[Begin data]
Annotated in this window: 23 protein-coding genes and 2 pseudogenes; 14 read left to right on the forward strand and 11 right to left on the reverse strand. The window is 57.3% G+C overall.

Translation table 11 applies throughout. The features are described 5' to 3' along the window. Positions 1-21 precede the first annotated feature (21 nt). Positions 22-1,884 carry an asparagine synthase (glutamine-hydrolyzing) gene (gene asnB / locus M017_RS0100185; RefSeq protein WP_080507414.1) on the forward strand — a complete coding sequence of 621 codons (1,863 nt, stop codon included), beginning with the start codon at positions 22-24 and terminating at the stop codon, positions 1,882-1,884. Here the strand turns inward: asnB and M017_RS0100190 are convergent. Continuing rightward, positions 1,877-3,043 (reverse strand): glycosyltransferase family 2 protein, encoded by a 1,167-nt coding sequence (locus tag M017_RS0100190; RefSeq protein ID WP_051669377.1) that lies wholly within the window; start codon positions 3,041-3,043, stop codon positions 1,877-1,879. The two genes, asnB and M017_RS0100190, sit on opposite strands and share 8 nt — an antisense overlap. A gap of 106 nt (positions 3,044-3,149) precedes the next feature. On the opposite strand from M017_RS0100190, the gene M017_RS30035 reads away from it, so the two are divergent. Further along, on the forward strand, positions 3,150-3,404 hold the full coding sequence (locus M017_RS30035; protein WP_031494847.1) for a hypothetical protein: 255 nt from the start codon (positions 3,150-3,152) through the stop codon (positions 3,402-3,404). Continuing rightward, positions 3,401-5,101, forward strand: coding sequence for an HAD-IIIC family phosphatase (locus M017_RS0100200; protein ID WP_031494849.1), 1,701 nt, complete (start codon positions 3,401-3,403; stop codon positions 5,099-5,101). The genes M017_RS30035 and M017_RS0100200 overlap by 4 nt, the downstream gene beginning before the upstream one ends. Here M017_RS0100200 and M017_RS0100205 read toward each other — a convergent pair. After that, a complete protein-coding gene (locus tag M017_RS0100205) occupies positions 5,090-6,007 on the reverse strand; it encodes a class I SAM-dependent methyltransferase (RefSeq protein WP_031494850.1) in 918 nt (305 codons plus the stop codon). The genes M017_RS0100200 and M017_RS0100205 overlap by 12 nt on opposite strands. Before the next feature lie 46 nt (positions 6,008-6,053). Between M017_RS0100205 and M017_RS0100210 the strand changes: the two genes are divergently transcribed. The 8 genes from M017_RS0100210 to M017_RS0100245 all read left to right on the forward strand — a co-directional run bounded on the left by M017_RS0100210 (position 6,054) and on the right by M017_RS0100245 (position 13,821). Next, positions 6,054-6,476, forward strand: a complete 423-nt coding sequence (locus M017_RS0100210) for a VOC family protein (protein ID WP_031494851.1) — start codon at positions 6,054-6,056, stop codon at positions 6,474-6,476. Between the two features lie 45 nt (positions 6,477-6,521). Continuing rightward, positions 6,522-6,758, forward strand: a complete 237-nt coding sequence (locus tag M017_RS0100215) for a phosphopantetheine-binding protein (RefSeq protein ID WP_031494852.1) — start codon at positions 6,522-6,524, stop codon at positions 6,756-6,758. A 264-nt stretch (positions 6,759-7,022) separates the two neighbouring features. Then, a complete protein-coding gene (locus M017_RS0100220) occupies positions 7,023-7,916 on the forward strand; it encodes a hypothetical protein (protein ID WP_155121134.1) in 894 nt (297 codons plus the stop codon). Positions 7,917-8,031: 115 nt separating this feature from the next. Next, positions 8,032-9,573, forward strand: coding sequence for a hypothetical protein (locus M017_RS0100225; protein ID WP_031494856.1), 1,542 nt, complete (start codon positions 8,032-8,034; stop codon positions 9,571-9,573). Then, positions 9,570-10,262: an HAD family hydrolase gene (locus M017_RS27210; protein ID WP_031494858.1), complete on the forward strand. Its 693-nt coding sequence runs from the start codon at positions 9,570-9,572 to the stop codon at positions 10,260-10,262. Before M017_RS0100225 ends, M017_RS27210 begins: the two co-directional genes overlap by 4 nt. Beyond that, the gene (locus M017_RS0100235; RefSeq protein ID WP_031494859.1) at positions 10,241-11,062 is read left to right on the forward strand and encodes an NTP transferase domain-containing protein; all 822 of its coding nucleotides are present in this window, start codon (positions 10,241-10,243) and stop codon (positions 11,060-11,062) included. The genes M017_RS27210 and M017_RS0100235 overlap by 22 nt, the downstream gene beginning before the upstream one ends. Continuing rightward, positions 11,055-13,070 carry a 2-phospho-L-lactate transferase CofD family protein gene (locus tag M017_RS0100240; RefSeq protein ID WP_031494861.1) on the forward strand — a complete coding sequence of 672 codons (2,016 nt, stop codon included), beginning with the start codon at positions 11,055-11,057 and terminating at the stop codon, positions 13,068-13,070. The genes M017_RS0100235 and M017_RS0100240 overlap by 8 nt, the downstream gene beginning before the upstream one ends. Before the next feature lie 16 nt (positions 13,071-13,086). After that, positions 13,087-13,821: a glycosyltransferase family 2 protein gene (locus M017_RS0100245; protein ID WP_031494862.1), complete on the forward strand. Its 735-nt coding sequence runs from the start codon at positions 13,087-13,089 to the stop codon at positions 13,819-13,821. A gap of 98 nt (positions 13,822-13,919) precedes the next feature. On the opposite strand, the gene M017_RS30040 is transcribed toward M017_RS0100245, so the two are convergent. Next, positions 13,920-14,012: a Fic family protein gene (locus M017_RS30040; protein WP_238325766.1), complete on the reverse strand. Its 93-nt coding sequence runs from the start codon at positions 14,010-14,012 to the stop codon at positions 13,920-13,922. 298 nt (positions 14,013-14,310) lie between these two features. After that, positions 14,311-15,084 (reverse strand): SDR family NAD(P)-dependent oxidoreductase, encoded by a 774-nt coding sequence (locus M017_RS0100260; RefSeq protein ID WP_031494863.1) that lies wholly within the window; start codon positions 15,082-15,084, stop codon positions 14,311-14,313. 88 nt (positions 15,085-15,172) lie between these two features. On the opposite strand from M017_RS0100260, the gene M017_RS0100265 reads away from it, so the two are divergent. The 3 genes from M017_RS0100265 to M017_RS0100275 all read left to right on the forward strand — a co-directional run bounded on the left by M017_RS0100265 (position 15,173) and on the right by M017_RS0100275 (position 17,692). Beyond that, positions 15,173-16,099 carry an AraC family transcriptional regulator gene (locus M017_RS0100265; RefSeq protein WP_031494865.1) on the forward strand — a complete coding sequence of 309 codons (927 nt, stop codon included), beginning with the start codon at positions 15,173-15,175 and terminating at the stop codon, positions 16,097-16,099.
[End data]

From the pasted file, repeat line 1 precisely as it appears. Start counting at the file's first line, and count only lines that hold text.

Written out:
Annotated in this window: 23 protein-coding genes and 2 pseudogenes; 14 read left to right on the forward strand and 11 right to left on the reverse strand. The window is 57.3% G+C overall.